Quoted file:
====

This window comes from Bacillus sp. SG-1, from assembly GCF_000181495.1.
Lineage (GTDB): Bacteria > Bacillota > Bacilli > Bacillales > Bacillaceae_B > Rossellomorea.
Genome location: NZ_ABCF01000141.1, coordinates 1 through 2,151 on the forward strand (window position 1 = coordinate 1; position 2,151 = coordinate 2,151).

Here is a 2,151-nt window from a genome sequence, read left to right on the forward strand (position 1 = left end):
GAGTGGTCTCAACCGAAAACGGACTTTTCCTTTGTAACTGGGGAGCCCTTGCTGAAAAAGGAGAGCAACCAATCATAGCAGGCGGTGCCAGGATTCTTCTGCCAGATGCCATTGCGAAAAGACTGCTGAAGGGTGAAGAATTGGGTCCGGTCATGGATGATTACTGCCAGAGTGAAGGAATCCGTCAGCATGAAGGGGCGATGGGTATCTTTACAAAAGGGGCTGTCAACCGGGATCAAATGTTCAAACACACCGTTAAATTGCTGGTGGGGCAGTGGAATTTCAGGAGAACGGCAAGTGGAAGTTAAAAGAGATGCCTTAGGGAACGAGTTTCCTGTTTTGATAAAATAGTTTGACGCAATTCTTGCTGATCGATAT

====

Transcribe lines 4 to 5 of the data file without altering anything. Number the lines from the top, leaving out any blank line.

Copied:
Here is a 2,151-nt window from a genome sequence, read left to right on the forward strand (position 1 = left end):
GAGTGGTCTCAACCGAAAACGGACTTTTCCTTTGTAACTGGGGAGCCCTTGCTGAAAAAGGAGAGCAACCAATCATAGCAGGCGGTGCCAGGATTCTTCTGCCAGATGCCATTGCGAAAAGACTGCTGAAGGGTGAAGAATTGGGTCCGGTCATGGATGATTACTGCCAGAGTGAAGGAATCCGTCAGCATGAAGGGGCGATGGGTATCTTTACAAAAGGGGCTGTCAACCGGGATCAAATGTTCAAACACACCGTTAAATTGCTGGTGGGGCAGTGGAATTTCAGGAGAACGGCAAGTGGAAGTTAAAAGAGATGCCTTAGGGAACGAGTTTCCTGTTTTGATAAAATAGTTTGACGCAATTCTTGCTGATCGATAT